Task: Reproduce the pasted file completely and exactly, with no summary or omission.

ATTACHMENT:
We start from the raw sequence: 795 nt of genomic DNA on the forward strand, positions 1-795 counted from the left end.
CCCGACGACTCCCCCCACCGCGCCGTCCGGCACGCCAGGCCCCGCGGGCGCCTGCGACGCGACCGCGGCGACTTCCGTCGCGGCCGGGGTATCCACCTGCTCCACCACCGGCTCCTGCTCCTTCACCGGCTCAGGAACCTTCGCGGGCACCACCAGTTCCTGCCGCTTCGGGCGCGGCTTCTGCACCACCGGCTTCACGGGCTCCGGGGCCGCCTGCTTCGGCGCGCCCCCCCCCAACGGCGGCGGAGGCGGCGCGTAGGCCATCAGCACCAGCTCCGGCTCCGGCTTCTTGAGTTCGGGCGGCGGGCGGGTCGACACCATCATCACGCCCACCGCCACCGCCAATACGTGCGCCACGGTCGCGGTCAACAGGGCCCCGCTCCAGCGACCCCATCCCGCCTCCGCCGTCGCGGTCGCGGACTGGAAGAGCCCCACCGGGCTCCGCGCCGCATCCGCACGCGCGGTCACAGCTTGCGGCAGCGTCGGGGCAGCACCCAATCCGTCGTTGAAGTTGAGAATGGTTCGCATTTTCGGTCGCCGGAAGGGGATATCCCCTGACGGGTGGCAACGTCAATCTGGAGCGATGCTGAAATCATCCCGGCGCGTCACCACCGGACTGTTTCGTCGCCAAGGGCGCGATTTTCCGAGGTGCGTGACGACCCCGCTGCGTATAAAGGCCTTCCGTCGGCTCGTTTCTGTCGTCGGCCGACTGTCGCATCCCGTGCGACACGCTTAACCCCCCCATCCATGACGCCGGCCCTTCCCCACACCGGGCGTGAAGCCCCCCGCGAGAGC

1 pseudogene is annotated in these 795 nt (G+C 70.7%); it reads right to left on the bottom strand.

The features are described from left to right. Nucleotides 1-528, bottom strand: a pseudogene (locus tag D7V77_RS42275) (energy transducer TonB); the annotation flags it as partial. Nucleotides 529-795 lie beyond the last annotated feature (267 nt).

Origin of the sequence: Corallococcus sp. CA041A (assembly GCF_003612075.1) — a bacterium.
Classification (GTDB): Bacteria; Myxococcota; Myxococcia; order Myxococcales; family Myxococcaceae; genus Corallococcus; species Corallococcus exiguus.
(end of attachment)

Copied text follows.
We start from the raw sequence: 795 nt of genomic DNA on the forward strand, positions 1-795 counted from the left end.
CCCGACGACTCCCCCCACCGCGCCGTCCGGCACGCCAGGCCCCGCGGGCGCCTGCGACGCGACCGCGGCGACTTCCGTCGCGGCCGGGGTATCCACCTGCTCCACCACCGGCTCCTGCTCCTTCACCGGCTCAGGAACCTTCGCGGGCACCACCAGTTCCTGCCGCTTCGGGCGCGGCTTCTGCACCACCGGCTTCACGGGCTCCGGGGCCGCCTGCTTCGGCGCGCCCCCCCCCAACGGCGGCGGAGGCGGCGCGTAGGCCATCAGCACCAGCTCCGGCTCCGGCTTCTTGAGTTCGGGCGGCGGGCGGGTCGACACCATCATCACGCCCACCGCCACCGCCAATACGTGCGCCACGGTCGCGGTCAACAGGGCCCCGCTCCAGCGACCCCATCCCGCCTCCGCCGTCGCGGTCGCGGACTGGAAGAGCCCCACCGGGCTCCGCGCCGCATCCGCACGCGCGGTCACAGCTTGCGGCAGCGTCGGGGCAGCACCCAATCCGTCGTTGAAGTTGAGAATGGTTCGCATTTTCGGTCGCCGGAAGGGGATATCCCCTGACGGGTGGCAACGTCAATCTGGAGCGATGCTGAAATCATCCCGGCGCGTCACCACCGGACTGTTTCGTCGCCAAGGGCGCGATTTTCCGAGGTGCGTGACGACCCCGCTGCGTATAAAGGCCTTCCGTCGGCTCGTTTCTGTCGTCGGCCGACTGTCGCATCCCGTGCGACACGCTTAACCCCCCCATCCATGACGCCGGCCCTTCCCCACACCGGGCGTGAAGCCCCCCGCGAGAGC

1 pseudogene is annotated in these 795 nt (G+C 70.7%); it reads right to left on the bottom strand.

The features are described from left to right. Nucleotides 1-528, bottom strand: a pseudogene (locus tag D7V77_RS42275) (energy transducer TonB); the annotation flags it as partial. Nucleotides 529-795 lie beyond the last annotated feature (267 nt).

Origin of the sequence: Corallococcus sp. CA041A (assembly GCF_003612075.1) — a bacterium.
Classification (GTDB): Bacteria; Myxococcota; Myxococcia; order Myxococcales; family Myxococcaceae; genus Corallococcus; species Corallococcus exiguus.